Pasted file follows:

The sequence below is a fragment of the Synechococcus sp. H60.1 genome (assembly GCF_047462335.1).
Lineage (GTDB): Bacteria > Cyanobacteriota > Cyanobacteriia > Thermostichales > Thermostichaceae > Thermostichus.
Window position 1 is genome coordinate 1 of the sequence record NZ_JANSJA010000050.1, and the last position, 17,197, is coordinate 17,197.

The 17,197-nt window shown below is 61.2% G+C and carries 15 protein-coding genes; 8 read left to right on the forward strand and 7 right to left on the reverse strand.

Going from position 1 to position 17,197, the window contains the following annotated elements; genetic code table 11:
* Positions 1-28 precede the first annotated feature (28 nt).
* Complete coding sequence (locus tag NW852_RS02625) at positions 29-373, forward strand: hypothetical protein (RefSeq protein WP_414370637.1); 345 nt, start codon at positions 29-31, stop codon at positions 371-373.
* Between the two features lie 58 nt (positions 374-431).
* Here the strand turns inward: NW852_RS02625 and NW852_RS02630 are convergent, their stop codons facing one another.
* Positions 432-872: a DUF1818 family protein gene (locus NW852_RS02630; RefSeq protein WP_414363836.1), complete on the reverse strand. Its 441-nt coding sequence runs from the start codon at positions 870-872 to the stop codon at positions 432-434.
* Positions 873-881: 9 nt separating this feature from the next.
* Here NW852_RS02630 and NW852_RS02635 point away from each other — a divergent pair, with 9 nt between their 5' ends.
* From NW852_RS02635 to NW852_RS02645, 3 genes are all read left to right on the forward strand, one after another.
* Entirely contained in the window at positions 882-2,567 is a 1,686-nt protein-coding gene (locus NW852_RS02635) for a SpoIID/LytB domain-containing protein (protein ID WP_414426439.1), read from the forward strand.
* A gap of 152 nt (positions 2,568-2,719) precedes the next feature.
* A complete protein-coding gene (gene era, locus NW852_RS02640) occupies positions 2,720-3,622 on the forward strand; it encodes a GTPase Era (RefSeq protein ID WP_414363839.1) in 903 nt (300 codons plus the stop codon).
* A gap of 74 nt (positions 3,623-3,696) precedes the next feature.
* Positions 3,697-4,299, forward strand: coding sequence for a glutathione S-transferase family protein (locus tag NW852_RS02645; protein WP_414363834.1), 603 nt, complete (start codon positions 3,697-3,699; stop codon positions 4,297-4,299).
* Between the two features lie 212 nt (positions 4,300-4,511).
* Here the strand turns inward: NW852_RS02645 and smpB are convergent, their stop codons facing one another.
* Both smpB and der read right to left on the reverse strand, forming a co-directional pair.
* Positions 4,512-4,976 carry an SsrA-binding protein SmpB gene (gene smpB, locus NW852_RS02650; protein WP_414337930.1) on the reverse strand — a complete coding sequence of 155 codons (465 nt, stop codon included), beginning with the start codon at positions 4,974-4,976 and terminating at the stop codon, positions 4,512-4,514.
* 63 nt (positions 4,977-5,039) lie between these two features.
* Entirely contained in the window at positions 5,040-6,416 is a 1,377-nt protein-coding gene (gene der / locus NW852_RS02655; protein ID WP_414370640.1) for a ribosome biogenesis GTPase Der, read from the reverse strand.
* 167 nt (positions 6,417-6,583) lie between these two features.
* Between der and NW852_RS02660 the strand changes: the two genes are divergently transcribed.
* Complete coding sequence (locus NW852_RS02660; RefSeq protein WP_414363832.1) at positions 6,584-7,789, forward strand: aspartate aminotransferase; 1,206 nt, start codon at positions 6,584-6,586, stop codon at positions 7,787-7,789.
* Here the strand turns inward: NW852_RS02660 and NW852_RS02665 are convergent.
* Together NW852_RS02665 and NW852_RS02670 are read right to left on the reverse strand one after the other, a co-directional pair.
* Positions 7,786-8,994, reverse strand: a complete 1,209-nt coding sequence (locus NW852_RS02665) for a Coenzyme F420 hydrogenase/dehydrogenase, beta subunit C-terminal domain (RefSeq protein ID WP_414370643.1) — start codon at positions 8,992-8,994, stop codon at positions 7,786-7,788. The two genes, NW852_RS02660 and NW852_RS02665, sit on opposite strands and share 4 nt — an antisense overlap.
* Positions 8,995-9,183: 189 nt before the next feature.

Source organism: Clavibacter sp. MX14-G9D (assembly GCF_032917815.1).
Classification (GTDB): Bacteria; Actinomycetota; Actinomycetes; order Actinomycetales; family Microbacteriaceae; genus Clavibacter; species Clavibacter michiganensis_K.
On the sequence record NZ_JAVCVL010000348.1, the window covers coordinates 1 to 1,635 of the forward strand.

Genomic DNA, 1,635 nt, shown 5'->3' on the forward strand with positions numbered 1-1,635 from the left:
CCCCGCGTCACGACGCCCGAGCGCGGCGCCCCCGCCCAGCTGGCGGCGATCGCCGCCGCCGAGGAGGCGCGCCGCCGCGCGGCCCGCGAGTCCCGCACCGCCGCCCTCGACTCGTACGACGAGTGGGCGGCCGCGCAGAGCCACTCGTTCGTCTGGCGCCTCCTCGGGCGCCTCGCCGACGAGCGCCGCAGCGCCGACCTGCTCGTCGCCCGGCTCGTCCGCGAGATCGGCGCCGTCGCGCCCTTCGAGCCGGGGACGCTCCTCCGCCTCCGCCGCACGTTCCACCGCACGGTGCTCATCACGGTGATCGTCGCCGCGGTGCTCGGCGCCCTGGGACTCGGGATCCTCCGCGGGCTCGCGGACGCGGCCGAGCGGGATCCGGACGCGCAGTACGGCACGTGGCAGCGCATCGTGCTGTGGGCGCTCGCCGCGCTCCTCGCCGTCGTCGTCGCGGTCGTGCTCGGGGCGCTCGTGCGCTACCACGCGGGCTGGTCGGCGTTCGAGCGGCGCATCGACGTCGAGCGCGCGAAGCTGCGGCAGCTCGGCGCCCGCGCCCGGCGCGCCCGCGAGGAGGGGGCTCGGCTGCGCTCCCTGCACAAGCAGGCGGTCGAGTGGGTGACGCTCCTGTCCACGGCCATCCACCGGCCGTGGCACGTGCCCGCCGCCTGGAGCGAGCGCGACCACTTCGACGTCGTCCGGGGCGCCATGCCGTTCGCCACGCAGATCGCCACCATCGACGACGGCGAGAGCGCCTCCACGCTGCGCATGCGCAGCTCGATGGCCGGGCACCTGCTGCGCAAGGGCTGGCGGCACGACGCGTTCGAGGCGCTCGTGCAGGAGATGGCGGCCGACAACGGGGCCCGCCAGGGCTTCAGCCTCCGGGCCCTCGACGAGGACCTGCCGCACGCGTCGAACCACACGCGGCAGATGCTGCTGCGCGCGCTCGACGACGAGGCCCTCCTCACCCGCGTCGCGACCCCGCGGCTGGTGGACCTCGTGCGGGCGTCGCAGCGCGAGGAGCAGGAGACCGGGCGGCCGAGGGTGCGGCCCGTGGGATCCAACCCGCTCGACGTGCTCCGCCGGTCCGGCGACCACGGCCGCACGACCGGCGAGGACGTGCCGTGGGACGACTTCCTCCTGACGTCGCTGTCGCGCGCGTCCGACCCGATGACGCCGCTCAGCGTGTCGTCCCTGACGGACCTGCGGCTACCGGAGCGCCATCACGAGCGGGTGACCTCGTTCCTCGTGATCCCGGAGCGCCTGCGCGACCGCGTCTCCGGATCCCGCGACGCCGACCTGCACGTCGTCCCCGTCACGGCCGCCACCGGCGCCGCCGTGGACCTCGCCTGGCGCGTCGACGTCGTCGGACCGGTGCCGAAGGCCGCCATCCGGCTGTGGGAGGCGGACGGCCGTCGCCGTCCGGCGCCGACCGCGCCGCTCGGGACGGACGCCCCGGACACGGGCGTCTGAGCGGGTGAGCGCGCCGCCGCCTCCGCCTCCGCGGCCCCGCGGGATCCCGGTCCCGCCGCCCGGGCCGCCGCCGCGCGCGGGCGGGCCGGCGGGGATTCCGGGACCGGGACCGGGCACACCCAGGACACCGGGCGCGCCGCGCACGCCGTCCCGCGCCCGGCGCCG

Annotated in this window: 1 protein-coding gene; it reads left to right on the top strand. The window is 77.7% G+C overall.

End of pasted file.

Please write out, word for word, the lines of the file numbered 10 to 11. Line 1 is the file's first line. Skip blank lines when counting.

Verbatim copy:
* Positions 432-872: a DUF1818 family protein gene (locus NW852_RS02630; RefSeq protein WP_414363836.1), complete on the reverse strand. Its 441-nt coding sequence runs from the start codon at positions 870-872 to the stop codon at positions 432-434.
* Positions 873-881: 9 nt separating this feature from the next.